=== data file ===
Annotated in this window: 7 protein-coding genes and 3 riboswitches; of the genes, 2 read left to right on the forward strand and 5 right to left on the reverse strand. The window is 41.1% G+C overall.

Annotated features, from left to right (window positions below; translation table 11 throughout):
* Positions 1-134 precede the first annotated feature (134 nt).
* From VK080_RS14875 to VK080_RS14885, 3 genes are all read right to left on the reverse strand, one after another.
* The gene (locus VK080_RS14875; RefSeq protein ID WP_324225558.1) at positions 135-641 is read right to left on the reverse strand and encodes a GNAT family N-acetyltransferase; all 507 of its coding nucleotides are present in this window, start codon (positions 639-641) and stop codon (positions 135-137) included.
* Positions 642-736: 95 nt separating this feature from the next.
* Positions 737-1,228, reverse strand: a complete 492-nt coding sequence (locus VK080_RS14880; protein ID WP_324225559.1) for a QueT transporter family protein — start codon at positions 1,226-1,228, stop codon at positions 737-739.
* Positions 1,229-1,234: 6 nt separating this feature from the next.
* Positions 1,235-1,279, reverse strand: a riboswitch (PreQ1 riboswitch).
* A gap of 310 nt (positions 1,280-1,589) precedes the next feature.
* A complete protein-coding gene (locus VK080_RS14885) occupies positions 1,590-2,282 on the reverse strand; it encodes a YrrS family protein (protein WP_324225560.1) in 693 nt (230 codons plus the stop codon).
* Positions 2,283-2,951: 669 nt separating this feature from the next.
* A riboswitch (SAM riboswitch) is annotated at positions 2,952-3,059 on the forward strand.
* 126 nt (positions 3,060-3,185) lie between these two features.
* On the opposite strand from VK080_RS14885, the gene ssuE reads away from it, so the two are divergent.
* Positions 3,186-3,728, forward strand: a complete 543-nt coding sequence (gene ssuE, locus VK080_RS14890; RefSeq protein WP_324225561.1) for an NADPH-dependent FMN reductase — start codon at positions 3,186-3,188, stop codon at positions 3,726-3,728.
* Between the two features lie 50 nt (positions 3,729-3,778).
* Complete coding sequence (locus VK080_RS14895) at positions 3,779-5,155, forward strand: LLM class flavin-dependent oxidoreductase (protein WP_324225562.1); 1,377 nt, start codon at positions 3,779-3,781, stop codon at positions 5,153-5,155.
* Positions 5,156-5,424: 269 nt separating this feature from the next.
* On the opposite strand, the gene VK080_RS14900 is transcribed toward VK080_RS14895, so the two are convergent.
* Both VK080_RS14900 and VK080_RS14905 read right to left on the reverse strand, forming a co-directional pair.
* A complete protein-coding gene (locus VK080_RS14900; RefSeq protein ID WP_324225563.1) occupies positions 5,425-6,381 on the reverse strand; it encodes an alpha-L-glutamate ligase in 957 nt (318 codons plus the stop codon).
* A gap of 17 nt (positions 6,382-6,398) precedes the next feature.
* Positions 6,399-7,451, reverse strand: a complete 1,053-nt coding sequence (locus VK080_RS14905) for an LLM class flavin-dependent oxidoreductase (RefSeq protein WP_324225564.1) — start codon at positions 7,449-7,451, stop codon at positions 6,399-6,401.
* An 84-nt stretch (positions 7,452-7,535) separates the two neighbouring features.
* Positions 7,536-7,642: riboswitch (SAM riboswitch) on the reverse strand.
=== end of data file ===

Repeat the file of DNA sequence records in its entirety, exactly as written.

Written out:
Annotated in this window: 7 protein-coding genes and 3 riboswitches; of the genes, 2 read left to right on the forward strand and 5 right to left on the reverse strand. The window is 41.1% G+C overall.

Annotated features, from left to right (window positions below; translation table 11 throughout):
* Positions 1-134 precede the first annotated feature (134 nt).
* From VK080_RS14875 to VK080_RS14885, 3 genes are all read right to left on the reverse strand, one after another.
* The gene (locus VK080_RS14875; RefSeq protein ID WP_324225558.1) at positions 135-641 is read right to left on the reverse strand and encodes a GNAT family N-acetyltransferase; all 507 of its coding nucleotides are present in this window, start codon (positions 639-641) and stop codon (positions 135-137) included.
* Positions 642-736: 95 nt separating this feature from the next.
* Positions 737-1,228, reverse strand: a complete 492-nt coding sequence (locus VK080_RS14880; protein ID WP_324225559.1) for a QueT transporter family protein — start codon at positions 1,226-1,228, stop codon at positions 737-739.
* Positions 1,229-1,234: 6 nt separating this feature from the next.
* Positions 1,235-1,279, reverse strand: a riboswitch (PreQ1 riboswitch).
* A gap of 310 nt (positions 1,280-1,589) precedes the next feature.
* A complete protein-coding gene (locus VK080_RS14885) occupies positions 1,590-2,282 on the reverse strand; it encodes a YrrS family protein (protein WP_324225560.1) in 693 nt (230 codons plus the stop codon).
* Positions 2,283-2,951: 669 nt separating this feature from the next.
* A riboswitch (SAM riboswitch) is annotated at positions 2,952-3,059 on the forward strand.
* 126 nt (positions 3,060-3,185) lie between these two features.
* On the opposite strand from VK080_RS14885, the gene ssuE reads away from it, so the two are divergent.
* Positions 3,186-3,728, forward strand: a complete 543-nt coding sequence (gene ssuE, locus VK080_RS14890; RefSeq protein WP_324225561.1) for an NADPH-dependent FMN reductase — start codon at positions 3,186-3,188, stop codon at positions 3,726-3,728.
* Between the two features lie 50 nt (positions 3,729-3,778).
* Complete coding sequence (locus VK080_RS14895) at positions 3,779-5,155, forward strand: LLM class flavin-dependent oxidoreductase (protein WP_324225562.1); 1,377 nt, start codon at positions 3,779-3,781, stop codon at positions 5,153-5,155.
* Positions 5,156-5,424: 269 nt separating this feature from the next.
* On the opposite strand, the gene VK080_RS14900 is transcribed toward VK080_RS14895, so the two are convergent.
* Both VK080_RS14900 and VK080_RS14905 read right to left on the reverse strand, forming a co-directional pair.
* A complete protein-coding gene (locus VK080_RS14900; RefSeq protein ID WP_324225563.1) occupies positions 5,425-6,381 on the reverse strand; it encodes an alpha-L-glutamate ligase in 957 nt (318 codons plus the stop codon).
* A gap of 17 nt (positions 6,382-6,398) precedes the next feature.
* Positions 6,399-7,451, reverse strand: a complete 1,053-nt coding sequence (locus VK080_RS14905) for an LLM class flavin-dependent oxidoreductase (RefSeq protein WP_324225564.1) — start codon at positions 7,449-7,451, stop codon at positions 6,399-6,401.
* An 84-nt stretch (positions 7,452-7,535) separates the two neighbouring features.
* Positions 7,536-7,642: riboswitch (SAM riboswitch) on the reverse strand.